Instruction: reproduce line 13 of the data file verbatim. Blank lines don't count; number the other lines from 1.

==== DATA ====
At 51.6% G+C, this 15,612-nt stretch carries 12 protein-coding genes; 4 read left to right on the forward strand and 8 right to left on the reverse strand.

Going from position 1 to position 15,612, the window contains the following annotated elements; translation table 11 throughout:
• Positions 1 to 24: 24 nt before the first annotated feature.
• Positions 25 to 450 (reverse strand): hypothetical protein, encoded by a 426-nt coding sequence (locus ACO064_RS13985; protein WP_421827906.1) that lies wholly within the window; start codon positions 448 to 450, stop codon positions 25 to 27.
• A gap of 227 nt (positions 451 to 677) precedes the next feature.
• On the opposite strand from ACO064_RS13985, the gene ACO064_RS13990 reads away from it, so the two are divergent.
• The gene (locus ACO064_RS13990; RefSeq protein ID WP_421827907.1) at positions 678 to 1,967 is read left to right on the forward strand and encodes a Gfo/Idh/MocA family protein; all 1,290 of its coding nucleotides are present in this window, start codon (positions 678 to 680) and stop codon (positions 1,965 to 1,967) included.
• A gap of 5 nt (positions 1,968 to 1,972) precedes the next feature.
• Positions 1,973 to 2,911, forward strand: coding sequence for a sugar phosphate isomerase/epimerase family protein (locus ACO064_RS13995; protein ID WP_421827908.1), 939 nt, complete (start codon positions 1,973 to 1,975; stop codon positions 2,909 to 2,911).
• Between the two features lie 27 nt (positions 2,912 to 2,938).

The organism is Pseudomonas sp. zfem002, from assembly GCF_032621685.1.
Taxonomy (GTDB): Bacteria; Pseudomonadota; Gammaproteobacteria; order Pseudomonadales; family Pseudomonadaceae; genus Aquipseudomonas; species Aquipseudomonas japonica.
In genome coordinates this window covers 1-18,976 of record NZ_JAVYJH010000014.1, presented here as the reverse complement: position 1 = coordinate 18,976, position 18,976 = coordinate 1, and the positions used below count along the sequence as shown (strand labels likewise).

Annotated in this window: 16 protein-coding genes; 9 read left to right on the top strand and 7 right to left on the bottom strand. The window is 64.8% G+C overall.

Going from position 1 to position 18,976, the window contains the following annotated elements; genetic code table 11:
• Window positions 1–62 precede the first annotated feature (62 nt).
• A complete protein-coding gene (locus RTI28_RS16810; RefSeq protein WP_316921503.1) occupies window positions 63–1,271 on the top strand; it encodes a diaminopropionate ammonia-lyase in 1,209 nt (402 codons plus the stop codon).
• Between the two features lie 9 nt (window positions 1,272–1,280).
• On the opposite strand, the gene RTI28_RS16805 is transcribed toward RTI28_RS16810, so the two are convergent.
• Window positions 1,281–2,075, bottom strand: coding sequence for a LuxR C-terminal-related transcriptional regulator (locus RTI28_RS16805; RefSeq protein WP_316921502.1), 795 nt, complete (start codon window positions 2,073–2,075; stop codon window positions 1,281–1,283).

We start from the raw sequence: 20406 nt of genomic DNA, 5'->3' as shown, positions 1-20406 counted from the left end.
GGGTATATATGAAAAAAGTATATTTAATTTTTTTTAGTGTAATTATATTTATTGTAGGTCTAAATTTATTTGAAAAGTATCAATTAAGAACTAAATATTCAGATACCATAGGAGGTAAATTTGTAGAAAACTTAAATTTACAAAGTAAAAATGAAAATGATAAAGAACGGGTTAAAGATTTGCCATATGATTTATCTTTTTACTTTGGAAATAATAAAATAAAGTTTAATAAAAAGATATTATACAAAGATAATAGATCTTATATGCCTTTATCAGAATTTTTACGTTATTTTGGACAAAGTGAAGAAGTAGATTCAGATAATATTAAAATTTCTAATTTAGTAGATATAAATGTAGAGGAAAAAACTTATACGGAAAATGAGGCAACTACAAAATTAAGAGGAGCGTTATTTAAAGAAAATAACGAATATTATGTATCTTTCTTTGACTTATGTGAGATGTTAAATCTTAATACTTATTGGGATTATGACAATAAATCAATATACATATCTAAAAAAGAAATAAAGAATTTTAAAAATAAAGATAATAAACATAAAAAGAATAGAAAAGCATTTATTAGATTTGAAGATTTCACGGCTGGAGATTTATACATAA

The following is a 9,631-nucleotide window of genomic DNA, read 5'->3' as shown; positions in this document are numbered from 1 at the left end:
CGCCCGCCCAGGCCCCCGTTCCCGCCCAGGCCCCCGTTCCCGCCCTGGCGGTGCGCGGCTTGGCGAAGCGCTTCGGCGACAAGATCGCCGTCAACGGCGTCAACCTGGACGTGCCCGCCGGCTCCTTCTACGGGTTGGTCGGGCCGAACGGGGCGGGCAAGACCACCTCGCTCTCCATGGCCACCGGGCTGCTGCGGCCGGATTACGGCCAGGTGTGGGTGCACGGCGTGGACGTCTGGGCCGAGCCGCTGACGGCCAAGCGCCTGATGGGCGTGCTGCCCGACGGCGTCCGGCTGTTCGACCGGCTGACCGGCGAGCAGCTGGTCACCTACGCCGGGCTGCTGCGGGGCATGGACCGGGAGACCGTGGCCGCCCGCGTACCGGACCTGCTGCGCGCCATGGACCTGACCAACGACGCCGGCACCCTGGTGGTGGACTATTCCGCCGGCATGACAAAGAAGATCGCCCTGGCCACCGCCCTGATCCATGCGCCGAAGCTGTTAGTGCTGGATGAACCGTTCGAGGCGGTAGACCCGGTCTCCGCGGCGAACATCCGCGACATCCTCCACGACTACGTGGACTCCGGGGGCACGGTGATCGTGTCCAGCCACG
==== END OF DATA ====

In genome coordinates this window covers 1-18,976 of record NZ_JAVYJH010000014.1, presented here as the reverse complement: position 1 = coordinate 18,976, position 18,976 = coordinate 1, and the positions used below count along the sequence as shown (strand labels likewise).